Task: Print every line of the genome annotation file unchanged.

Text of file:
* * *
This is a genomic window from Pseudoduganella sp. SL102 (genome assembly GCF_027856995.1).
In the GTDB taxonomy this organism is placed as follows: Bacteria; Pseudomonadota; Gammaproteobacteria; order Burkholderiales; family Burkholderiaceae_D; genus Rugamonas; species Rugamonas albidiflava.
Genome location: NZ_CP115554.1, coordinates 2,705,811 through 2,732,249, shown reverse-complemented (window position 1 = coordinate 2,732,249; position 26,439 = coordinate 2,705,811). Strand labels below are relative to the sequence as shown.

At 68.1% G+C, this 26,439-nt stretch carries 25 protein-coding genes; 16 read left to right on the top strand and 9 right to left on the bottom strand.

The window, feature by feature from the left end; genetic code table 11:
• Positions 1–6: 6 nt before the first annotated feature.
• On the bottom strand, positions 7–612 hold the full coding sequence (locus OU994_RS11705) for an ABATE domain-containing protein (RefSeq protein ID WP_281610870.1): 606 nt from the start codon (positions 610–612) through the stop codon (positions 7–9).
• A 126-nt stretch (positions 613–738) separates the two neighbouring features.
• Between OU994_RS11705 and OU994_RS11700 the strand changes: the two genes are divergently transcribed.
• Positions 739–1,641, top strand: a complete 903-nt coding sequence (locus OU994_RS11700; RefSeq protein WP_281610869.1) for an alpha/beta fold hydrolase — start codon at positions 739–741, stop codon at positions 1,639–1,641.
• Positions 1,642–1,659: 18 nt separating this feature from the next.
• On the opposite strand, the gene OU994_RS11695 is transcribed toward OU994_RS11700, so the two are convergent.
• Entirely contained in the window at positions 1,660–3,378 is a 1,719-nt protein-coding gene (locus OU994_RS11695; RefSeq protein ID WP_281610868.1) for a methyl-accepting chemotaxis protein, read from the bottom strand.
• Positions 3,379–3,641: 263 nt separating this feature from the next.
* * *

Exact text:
This is a genomic window from Pseudoduganella sp. SL102 (genome assembly GCF_027856995.1).
In the GTDB taxonomy this organism is placed as follows: Bacteria; Pseudomonadota; Gammaproteobacteria; order Burkholderiales; family Burkholderiaceae_D; genus Rugamonas; species Rugamonas albidiflava.
Genome location: NZ_CP115554.1, coordinates 2,705,811 through 2,732,249, shown reverse-complemented (window position 1 = coordinate 2,732,249; position 26,439 = coordinate 2,705,811). Strand labels below are relative to the sequence as shown.

At 68.1% G+C, this 26,439-nt stretch carries 25 protein-coding genes; 16 read left to right on the top strand and 9 right to left on the bottom strand.

The window, feature by feature from the left end; genetic code table 11:
• Positions 1–6: 6 nt before the first annotated feature.
• On the bottom strand, positions 7–612 hold the full coding sequence (locus OU994_RS11705) for an ABATE domain-containing protein (RefSeq protein ID WP_281610870.1): 606 nt from the start codon (positions 610–612) through the stop codon (positions 7–9).
• A 126-nt stretch (positions 613–738) separates the two neighbouring features.
• Between OU994_RS11705 and OU994_RS11700 the strand changes: the two genes are divergently transcribed.
• Positions 739–1,641, top strand: a complete 903-nt coding sequence (locus OU994_RS11700; RefSeq protein WP_281610869.1) for an alpha/beta fold hydrolase — start codon at positions 739–741, stop codon at positions 1,639–1,641.
• Positions 1,642–1,659: 18 nt separating this feature from the next.
• On the opposite strand, the gene OU994_RS11695 is transcribed toward OU994_RS11700, so the two are convergent.
• Entirely contained in the window at positions 1,660–3,378 is a 1,719-nt protein-coding gene (locus OU994_RS11695; RefSeq protein ID WP_281610868.1) for a methyl-accepting chemotaxis protein, read from the bottom strand.
• Positions 3,379–3,641: 263 nt separating this feature from the next.